The takeaway I really want you to have is that, despite outward appearances – and especially in spite of how it feels sometimes – the college decision process is a human one. The choices made are those of actual people with actual feelings – both on the student side and on the admission side – and the best way for both sides to fulfill their ultimate goal (which, as you’ll recall, is a shared one – the future success of each student) is to work together.

Students, for you, that means you are officially responsible for the following:

  • Turn in all paperwork and fees on or before the deadlines for the school you will attend. May 1 is the National Candidate Reply Date, the final deadline by which you are to notify your chosen college that you will be on campus in the fall. No school may require a student to commit prior to this date (unless through a binding Early Decision commitment from the fall or through an athletic scholarship agreement). Other required paperwork can include forms for financial aid and scholarships and information for student housing. (Equestrians, check with coaches and program directors for any additional requirements they may have for you. This can also include horse boarding paperwork if you’re planning to bring your equine partner to campus with you.)
  • Tell the colleges you won’t attend that you have selected another institution. This is the uncomfortable part for a lot of students – the part where you tell other schools that you’ve invested a great deal of time with (and who have invested a great deal of time with you in return) that you won’t be there in the fall. It feels like you’re letting them down to say this, but in reality, you’re doing the admission staff a favor to be up front and honest about your plans. After all, if you know with total certainty that you’re enrolling somewhere else and you tell your competitor schools, the admission counselors can remove you from their communication lists and concentrate their time and energies on students who need them to help make their as-yet-unmade decisions. It’s a win-win-win for everyone.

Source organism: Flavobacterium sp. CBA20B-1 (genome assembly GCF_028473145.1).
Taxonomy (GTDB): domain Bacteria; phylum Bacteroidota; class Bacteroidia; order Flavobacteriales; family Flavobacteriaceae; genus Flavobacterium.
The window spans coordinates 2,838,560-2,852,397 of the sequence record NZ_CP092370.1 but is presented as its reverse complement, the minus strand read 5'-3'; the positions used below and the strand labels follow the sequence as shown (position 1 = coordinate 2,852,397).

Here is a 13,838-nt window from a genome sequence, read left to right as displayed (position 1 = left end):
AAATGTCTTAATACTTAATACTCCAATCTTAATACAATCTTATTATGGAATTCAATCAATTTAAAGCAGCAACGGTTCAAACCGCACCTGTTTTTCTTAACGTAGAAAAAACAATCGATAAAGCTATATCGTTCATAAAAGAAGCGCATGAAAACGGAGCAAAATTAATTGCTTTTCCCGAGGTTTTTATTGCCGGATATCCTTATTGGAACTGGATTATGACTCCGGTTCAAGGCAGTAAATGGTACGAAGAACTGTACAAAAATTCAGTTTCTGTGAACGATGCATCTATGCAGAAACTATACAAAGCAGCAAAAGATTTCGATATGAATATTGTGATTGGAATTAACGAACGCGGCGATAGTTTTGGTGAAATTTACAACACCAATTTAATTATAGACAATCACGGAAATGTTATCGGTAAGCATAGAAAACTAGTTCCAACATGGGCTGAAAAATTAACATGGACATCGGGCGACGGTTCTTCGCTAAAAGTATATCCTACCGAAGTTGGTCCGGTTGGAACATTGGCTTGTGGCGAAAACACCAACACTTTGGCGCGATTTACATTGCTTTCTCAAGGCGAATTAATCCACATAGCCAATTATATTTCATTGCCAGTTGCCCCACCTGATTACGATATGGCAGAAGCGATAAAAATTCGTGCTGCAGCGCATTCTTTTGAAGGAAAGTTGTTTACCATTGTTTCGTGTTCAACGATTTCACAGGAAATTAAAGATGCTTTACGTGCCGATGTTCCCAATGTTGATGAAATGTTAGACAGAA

The final college decision is a momentous one, students, and it truly will affect the course of your future. And though we know that “where you go is not who you’ll be,” it can certainly feel lonely and isolated while you’re finalizing your plans. The only remedy for this is time and perspective – and maybe a bit of commiseration with the admission counselors, directors of admission, and financial aid staffers who know the pressure of your decision all too well. Pick up the phone and give them a call – they’re happy to help.

(Need help choosing the schools to put on your application list for next year? Give me a call or pick up a copy of my book to guide your search.)


Leave a Reply

Fill in your details below or click an icon to log in: Logo

You are commenting using your account. Log Out /  Change )

Google+ photo

You are commenting using your Google+ account. Log Out /  Change )

Twitter picture

You are commenting using your Twitter account. Log Out /  Change )

Facebook photo

You are commenting using your Facebook account. Log Out /  Change )


Connecting to %s